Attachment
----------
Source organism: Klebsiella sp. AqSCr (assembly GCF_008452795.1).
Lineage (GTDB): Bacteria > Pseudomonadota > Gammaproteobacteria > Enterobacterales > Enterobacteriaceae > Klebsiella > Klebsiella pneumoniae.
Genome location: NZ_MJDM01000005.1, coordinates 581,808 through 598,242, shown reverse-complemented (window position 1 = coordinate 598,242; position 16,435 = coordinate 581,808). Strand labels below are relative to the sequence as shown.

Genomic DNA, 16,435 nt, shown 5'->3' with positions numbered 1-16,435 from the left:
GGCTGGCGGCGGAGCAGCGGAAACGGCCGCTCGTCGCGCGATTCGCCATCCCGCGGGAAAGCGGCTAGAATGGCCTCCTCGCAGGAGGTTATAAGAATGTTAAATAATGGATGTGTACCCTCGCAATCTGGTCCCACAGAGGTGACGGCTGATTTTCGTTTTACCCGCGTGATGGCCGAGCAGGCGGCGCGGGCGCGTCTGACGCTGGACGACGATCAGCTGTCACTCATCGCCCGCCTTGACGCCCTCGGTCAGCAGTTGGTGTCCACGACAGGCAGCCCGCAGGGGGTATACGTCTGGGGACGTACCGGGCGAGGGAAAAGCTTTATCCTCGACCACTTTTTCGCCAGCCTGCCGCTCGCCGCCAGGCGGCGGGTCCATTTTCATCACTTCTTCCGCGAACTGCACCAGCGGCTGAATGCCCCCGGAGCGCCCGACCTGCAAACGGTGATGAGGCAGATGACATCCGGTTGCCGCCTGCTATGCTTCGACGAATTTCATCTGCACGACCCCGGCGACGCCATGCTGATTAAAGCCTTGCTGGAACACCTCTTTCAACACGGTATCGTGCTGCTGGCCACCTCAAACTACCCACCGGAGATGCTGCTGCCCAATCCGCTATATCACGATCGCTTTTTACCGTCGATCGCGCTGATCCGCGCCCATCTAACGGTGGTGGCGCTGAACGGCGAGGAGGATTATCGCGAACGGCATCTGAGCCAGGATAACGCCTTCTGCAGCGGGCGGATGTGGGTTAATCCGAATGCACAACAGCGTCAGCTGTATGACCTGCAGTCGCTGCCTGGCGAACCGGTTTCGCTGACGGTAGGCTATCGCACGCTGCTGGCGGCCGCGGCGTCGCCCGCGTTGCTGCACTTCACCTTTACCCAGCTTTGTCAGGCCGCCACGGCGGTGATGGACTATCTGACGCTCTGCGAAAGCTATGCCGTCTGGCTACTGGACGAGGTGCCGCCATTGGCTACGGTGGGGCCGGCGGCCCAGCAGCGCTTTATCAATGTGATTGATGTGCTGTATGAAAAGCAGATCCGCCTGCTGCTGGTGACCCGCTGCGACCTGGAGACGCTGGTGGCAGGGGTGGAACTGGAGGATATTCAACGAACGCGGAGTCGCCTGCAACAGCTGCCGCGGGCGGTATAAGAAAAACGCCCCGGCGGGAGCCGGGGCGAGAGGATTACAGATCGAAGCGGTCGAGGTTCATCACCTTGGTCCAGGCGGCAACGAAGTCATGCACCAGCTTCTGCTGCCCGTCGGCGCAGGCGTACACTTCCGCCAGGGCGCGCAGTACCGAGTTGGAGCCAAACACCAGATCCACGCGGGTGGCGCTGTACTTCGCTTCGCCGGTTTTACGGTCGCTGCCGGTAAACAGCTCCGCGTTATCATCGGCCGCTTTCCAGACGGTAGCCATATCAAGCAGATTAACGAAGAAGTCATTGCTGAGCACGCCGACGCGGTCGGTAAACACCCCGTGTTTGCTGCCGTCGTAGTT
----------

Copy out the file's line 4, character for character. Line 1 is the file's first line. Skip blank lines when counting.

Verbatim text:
Genomic DNA, 16,435 nt, shown 5'->3' with positions numbered 1-16,435 from the left: